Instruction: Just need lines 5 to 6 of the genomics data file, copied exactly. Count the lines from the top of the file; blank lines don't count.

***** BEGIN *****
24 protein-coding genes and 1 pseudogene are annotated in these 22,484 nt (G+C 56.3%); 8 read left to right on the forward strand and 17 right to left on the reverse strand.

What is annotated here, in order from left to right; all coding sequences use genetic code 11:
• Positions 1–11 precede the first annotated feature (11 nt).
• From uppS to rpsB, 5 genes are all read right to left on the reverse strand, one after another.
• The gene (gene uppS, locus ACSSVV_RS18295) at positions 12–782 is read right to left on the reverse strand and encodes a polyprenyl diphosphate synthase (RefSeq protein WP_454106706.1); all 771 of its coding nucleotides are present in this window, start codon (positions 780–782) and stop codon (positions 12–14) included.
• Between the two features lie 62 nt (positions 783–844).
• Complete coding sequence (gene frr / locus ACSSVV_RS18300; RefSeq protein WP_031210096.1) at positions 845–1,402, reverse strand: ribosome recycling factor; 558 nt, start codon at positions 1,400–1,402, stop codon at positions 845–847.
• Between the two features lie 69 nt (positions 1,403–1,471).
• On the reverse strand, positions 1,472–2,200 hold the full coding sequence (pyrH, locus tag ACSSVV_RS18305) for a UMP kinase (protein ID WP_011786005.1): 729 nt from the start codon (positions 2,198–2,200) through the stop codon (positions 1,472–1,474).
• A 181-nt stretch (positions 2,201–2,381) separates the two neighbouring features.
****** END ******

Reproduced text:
• The gene (gene uppS, locus ACSSVV_RS18295) at positions 12–782 is read right to left on the reverse strand and encodes a polyprenyl diphosphate synthase (RefSeq protein WP_454106706.1); all 771 of its coding nucleotides are present in this window, start codon (positions 780–782) and stop codon (positions 12–14) included.
• Between the two features lie 62 nt (positions 783–844).